This would be the topic of a new book, entirely. A few thoughts: teach girls (and boys, too, of course) critical thinking–e.g., differentiating ads from facts, understanding the un-reality of the looks of many models, etc. How to empower a new generation to realize that identity and meaning aren’t tied in explicitly with how you ‘look’? This will take ‘real’ parenting strategies, active defiance of media images, and a culture in which ‘real’ narratives come to replace the fake [and] looks-only ideals that still permeate our society.
2. What about educating young men and the parents of young boys, about the dangers of by what Peggy Orenstein calls ‘age-compression/sexualization’ of little girls? As a professor and the father of boys, do you have any insights?
The messages that girls hear [and] see are the same ones that boys experience, too. If boys can learn to handle the almost-impossible adjustments foisted upon them by adolescence and our culture (just as girls need to learn to handle such, too), we might have more of a reality base for communication across the gender divide, which would be a clear first step.
3. Much of your research and interview work seems to indicate that we live in a culture of the gaze (possibly an evolving form of what art history calls the male gaze?) that is obsessed with how women and young girls present themselves–looking effortlessly athletic, sexy, and brainy seems to have replaced actual exertion on behalf of a goal. Do you think that is an accurate characterization?
Gaze–and capturing quick impressions of people–is not just a current scenario, but almost timeless, i think, across our species’ history. Still, in the crowded and media-saturated world in which we now live, quick gazes (and the impressions they create) may land us on a kind of island of ‘stability’ or ‘being sure’ in a world pervaded by such oversaturation. But this is a false security, because there is much to learn about people’s ideals/intentions/plans far underneath initial impressions.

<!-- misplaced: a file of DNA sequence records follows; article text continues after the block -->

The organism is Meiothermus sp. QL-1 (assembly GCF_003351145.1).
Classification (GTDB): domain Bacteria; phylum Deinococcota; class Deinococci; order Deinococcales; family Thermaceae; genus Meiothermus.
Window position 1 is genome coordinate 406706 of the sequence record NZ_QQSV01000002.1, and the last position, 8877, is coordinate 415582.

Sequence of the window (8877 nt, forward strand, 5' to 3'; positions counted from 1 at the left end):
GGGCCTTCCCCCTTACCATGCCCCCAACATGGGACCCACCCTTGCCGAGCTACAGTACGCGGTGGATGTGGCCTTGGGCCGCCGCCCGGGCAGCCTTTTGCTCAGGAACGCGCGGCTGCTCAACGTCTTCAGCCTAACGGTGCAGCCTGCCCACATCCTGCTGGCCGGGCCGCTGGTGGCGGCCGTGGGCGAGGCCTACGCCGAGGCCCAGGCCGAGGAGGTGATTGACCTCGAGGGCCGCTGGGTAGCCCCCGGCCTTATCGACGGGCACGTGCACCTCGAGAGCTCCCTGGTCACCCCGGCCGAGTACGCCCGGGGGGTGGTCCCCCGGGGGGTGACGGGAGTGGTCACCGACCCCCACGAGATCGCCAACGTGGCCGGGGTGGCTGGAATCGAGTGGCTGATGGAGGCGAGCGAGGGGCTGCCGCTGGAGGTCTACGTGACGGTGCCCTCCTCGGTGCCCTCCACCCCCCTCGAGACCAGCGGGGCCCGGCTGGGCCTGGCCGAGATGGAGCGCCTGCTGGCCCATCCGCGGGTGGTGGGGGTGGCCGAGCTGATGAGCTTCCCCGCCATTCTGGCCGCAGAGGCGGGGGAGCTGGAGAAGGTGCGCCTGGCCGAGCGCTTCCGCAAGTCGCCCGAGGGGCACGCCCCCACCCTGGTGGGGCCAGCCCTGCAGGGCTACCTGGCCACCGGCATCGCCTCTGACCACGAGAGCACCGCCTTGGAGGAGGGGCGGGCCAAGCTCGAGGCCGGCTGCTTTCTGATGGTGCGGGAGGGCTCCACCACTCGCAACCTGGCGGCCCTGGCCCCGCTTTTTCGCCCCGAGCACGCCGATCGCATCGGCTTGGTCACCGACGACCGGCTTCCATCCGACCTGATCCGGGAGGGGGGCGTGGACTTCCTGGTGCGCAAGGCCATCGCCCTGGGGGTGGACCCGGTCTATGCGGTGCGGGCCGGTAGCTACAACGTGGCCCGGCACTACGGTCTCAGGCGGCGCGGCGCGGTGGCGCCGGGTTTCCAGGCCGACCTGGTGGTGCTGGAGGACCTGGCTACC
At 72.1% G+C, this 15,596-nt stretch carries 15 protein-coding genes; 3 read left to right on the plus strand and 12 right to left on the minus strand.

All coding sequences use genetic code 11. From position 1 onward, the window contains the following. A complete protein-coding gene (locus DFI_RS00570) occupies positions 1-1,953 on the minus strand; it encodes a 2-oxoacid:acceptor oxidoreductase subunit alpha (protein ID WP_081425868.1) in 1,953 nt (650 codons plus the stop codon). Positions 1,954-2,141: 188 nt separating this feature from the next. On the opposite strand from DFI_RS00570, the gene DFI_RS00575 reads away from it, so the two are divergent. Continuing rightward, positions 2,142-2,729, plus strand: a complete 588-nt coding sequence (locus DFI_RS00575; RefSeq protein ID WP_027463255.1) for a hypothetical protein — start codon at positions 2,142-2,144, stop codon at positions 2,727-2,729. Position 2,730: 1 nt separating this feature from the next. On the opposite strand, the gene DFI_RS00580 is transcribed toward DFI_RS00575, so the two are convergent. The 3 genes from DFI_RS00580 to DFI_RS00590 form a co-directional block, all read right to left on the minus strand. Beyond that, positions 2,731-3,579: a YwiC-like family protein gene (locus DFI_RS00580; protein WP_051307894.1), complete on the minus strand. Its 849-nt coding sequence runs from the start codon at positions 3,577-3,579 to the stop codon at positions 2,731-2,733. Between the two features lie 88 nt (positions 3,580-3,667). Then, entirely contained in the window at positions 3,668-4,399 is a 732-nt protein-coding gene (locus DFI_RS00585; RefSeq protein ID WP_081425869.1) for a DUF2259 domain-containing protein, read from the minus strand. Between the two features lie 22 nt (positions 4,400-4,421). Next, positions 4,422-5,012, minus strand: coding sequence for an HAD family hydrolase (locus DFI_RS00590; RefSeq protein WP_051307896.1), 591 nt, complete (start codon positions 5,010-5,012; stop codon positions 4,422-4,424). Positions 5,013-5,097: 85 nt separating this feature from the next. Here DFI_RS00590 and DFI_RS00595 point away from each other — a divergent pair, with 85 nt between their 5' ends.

4. To elaborate on question 3: Rather than seeing female protagonists struggle, for example, we are usually presented with film montages that elide or compress hard work and struggle into a few moments with a catchy tune (I’m thinking of Reese Witherspoon’s ‘LSAT studying’ montage in the film “Legally Blonde” here). Likewise, our freshmen and sophomore composition courses here often ask students to examine advertisements, and many of my students have stressed that advertisements for/with women are usually set in a studio, often show passive and isolated female models meant to be looked at, etc. By comparison, men’s ads are usually more active–they are shown in groups, outside, or actively pursuing something. Is there anything in the psychological literature that discusses how or why this would be the case?
Not that I’m immediately aware of, but it raises the perennial question of whether media reflect or shape current cultural patterns. Probably both, of course, but such images promote a female-passive self-view. One alternative is increased coverage of women’s sports, even team sports–very positive at one level, unless one has to be a ‘hot’ athlete in such sports in order to ‘matter’ (e.g., Hope Solo, recently).
Thanks again to Dr. Hinshaw for his time & attention. –HB